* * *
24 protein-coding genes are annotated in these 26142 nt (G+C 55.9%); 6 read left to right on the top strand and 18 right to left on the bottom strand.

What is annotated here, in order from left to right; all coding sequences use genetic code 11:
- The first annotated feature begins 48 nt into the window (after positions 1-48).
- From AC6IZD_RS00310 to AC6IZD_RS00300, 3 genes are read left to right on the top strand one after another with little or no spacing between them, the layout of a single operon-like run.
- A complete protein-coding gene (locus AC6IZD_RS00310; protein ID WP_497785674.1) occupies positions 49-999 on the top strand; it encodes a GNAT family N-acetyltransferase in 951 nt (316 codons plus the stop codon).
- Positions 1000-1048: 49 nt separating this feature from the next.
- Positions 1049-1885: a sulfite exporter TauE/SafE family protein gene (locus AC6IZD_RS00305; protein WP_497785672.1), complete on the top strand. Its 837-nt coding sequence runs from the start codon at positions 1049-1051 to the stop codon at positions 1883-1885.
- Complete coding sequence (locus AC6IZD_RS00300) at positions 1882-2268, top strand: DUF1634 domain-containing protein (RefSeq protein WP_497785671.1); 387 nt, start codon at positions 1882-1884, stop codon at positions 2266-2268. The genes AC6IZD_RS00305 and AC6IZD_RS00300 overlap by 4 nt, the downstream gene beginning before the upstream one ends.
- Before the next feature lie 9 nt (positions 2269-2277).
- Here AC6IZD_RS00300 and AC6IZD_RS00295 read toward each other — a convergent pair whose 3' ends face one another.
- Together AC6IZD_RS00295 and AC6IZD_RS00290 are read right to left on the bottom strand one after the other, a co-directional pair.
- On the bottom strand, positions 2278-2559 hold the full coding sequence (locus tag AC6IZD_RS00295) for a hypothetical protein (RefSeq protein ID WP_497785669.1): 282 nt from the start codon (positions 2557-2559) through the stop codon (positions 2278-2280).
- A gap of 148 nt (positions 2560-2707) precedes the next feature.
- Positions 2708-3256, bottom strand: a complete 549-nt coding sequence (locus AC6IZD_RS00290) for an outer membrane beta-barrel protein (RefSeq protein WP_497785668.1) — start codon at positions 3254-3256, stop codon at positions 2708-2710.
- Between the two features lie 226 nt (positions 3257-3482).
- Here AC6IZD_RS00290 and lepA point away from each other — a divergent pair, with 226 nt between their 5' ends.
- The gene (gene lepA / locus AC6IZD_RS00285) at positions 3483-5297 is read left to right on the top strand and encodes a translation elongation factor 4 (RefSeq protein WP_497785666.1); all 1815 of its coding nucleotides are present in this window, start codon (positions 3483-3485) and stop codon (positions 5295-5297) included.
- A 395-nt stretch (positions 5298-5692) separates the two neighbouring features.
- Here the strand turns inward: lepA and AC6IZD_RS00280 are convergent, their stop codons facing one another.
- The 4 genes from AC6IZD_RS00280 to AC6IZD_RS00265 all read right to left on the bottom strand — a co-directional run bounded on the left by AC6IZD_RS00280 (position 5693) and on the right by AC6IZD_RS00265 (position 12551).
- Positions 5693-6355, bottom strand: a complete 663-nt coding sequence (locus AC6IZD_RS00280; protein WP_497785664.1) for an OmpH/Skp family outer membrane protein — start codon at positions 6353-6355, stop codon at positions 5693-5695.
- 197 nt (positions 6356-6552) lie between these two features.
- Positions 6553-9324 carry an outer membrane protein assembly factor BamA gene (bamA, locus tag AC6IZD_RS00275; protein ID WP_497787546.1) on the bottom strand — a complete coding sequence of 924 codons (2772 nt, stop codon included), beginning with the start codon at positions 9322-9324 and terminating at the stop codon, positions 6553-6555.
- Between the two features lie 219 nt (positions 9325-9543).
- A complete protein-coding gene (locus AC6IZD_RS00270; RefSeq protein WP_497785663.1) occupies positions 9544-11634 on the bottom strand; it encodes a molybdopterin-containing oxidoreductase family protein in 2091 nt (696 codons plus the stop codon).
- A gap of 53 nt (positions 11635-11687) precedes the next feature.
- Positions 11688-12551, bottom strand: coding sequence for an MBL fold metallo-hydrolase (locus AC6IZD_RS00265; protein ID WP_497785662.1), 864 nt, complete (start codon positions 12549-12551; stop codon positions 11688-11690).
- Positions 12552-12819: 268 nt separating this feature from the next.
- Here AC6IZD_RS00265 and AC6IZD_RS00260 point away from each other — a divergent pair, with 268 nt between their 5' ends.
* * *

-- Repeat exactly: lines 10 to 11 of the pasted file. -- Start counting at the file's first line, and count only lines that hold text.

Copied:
- Here AC6IZD_RS00300 and AC6IZD_RS00295 read toward each other — a convergent pair whose 3' ends face one another.
- Together AC6IZD_RS00295 and AC6IZD_RS00290 are read right to left on the bottom strand one after the other, a co-directional pair.